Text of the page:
Many visitors to Paleochora, passing through Chania, will have been pleasantly surprised, or even astounded, by the modernisation and refurbishment of the bus station there. Granted, the chaos at departure times still exists, but the waiting areas, cafeteria and toilets are now of a very high standard, so if you do miss your bus you’ll have a comfortable and relaxing time waiting for the next one. Also available is a leaflet describing locations accessible by bus services, including the Samaria Gorge, Paleochora, Falassarna … and Sougia, from where, it reads : “the ancient city of Lissos can be visited after a few minutes’ walk.”
Well, not quite! More accurately, the walk over to Lissos, although less than three km from the little harbour west of Sougia, will take up to an hour and a half.
Go in the coolness of autumn, when several hours can be spent exploring before a refreshing swim in the still warm waters of the Libyan Sea at Lissos beach. Then, if time allows and you’re energetic, continue along the E4 path to Paleochora, return by the same route, or ‘phone for Captain George’s water-taxi to take you on an exhilarating five-minute ride back to Sougia.
Although only a short distance, this walk requires good footwear, and some may find the terrain over rough and rocky ground, especially on the descent to Lissos by the old ‘kalderimi’ or mule trail, quite exacting. Take your time, plus sufficient water (refill at the spring in Lissos), and “look well to each step,” as the old adage advises.
Start behind the harbour, some ten minutes’ stroll west of Sougia village, entering a small gorge, with the route signposted, cairned, and indicated with black/yellow E4 waymarking. Follow the path through oleanders and pine trees to reach a huge cliff which overhangs forperhaps ten metres above you. Just five minutes beyond here, look carefully for, and take the path which turns sharp left, climbing out of the gorge in zig-zags, then more directly through pine trees to reach a plateau. Cross this to a magnificent viewpoint overlooking Lissos, with the small beach far below, and across the valley to the rock tombs on the far hillside.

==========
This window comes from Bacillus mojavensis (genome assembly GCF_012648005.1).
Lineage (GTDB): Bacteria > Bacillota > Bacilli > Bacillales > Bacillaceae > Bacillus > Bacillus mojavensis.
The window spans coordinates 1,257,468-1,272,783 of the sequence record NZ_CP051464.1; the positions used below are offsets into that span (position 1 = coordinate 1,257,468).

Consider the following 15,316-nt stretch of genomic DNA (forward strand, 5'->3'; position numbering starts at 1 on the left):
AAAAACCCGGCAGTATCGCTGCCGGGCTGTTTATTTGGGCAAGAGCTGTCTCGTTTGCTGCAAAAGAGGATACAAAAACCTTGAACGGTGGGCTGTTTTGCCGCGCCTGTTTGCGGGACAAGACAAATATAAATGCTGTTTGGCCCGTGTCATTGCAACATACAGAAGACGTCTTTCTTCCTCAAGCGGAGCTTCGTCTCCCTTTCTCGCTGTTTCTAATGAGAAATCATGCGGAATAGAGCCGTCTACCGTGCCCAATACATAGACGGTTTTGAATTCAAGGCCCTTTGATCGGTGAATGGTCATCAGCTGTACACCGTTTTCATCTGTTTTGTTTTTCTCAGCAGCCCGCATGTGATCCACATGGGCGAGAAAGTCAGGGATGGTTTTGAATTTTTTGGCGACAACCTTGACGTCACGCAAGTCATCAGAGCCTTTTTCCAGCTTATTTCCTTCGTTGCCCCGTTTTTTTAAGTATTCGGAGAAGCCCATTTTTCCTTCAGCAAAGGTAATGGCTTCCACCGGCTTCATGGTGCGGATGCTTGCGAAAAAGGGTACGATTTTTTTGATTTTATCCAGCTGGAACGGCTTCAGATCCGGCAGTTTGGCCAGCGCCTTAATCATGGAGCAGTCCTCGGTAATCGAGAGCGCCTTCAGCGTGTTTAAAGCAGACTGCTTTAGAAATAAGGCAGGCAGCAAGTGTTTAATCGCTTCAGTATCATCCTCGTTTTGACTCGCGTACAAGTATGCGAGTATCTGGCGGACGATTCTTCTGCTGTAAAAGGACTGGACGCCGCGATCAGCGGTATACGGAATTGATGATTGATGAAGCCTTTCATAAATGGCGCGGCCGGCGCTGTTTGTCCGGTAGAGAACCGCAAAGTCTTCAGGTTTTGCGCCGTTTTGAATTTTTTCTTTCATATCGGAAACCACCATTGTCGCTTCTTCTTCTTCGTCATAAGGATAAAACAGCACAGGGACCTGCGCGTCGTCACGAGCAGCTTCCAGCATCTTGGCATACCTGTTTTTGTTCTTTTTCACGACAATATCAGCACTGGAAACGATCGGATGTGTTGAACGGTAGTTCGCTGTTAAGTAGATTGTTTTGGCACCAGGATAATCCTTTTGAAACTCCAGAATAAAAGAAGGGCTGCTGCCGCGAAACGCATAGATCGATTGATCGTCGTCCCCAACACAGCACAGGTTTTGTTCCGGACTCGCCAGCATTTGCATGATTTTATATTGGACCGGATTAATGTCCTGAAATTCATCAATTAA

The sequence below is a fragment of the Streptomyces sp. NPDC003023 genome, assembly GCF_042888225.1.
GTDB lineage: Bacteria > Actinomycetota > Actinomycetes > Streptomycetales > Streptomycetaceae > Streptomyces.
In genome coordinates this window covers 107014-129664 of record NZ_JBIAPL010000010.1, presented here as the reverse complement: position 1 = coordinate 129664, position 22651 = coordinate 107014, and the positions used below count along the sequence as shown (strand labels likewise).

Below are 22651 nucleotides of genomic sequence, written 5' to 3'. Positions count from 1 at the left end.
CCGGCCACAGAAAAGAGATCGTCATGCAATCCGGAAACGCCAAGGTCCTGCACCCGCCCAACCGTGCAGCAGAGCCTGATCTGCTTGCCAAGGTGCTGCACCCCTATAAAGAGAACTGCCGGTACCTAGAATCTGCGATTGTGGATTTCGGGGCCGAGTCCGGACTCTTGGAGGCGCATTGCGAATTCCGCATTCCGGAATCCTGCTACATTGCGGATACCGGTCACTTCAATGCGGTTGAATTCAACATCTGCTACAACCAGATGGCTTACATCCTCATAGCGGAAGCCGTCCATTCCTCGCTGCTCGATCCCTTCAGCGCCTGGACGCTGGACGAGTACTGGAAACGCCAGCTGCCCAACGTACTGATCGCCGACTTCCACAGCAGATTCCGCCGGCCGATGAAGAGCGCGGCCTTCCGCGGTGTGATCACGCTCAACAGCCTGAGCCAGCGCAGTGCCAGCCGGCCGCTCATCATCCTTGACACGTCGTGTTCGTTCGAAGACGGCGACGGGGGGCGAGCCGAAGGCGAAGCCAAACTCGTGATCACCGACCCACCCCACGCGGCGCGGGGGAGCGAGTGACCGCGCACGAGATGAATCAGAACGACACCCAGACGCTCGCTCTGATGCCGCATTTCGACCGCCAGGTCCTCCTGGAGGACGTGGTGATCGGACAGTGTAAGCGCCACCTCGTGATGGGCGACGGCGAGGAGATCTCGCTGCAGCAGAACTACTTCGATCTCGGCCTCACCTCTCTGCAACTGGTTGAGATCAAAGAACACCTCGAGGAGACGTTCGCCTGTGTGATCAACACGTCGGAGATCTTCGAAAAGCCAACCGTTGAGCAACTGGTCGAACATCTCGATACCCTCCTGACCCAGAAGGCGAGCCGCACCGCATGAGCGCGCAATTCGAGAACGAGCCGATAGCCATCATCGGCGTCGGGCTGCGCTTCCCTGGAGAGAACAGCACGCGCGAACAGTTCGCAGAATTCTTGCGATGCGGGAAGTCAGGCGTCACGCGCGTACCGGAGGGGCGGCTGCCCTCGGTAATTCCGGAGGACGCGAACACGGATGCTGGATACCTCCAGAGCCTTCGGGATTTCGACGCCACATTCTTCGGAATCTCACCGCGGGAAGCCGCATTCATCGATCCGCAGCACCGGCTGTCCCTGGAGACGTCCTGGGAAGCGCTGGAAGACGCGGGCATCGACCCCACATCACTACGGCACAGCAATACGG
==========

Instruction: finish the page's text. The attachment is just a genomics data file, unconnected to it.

Now the path descends steeply to reach the archeological site, on the right as you approach the valley.
Here are the remains of the Temple of Asklipios, 3rd century BC, with its mosaic floor. Incredibly, the first excavations at Lissos were not until 1957, when the temple was discovered. Many of the finds are now exhibited in the Archeological Museum in Chania, but it’s a fascinating place to wander around, with the remains of columns, capitals and a small theatre, all dating back to Greek/Roman times.
It seems that the city-state of Lissos became important as a healing centre, with medicinal springs, from around the 3rd century BC, and flourished until the Saracen invasion in the 9th century AD, when it was abandoned. Recently installed information boards give further details and a full history of the site. Below the Asklipion, close to the shepherd’s hut, is a spring of cold water, which often tastes ‘earthy’ but seems pure enough.
The beach is a short distance away (beware of oil and tar here), with the 13th century church of Ag. Panagia, re-built from older materials, close by.
A pleasant couple of hours can be spent exploring, finding threshing circles, ancient terracing, and visiting the remains of the barrel-vaulted roofed tombs of the necropolis, looted long ago. The onward path to Paleochora begins from the shepherd’s hut, now signposted, and will take approx. 4 hours.
The water taxi back to Sougia is operated by ‘Captain George’, and with no regular schedule, the arrangement is to ‘phone him on (0030) 28230 51133 or mobile 6947605082 and he will come and collect you. Be aware though, that ‘phone signal in Lissos is sometimes unreliable, and unless you’ve arranged a ride back in advance, be prepared to return to Sougia by the same way.